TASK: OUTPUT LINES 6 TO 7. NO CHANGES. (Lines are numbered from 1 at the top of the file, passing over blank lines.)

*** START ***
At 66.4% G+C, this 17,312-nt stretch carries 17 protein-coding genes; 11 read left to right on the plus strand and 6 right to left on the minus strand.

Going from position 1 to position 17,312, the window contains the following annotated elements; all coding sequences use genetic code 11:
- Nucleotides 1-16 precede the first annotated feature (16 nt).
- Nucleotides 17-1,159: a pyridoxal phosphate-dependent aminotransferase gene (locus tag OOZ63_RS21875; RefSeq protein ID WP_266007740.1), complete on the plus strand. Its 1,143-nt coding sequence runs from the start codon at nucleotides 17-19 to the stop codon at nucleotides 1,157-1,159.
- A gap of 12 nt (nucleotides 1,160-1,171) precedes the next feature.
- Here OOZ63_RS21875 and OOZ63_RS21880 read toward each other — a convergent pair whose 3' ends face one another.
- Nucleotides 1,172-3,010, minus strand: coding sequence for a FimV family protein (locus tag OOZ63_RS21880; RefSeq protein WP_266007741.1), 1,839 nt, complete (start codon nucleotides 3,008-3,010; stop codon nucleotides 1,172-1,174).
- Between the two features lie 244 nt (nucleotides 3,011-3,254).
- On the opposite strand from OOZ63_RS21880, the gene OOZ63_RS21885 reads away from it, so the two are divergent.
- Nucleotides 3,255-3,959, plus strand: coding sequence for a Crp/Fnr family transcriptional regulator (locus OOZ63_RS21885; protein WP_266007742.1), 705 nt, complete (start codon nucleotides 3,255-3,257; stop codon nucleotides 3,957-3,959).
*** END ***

- Here OOZ63_RS21875 and OOZ63_RS21880 read toward each other — a convergent pair whose 3' ends face one another.
- Nucleotides 1,172-3,010, minus strand: coding sequence for a FimV family protein (locus tag OOZ63_RS21880; RefSeq protein WP_266007741.1), 1,839 nt, complete (start codon nucleotides 3,008-3,010; stop codon nucleotides 1,172-1,174).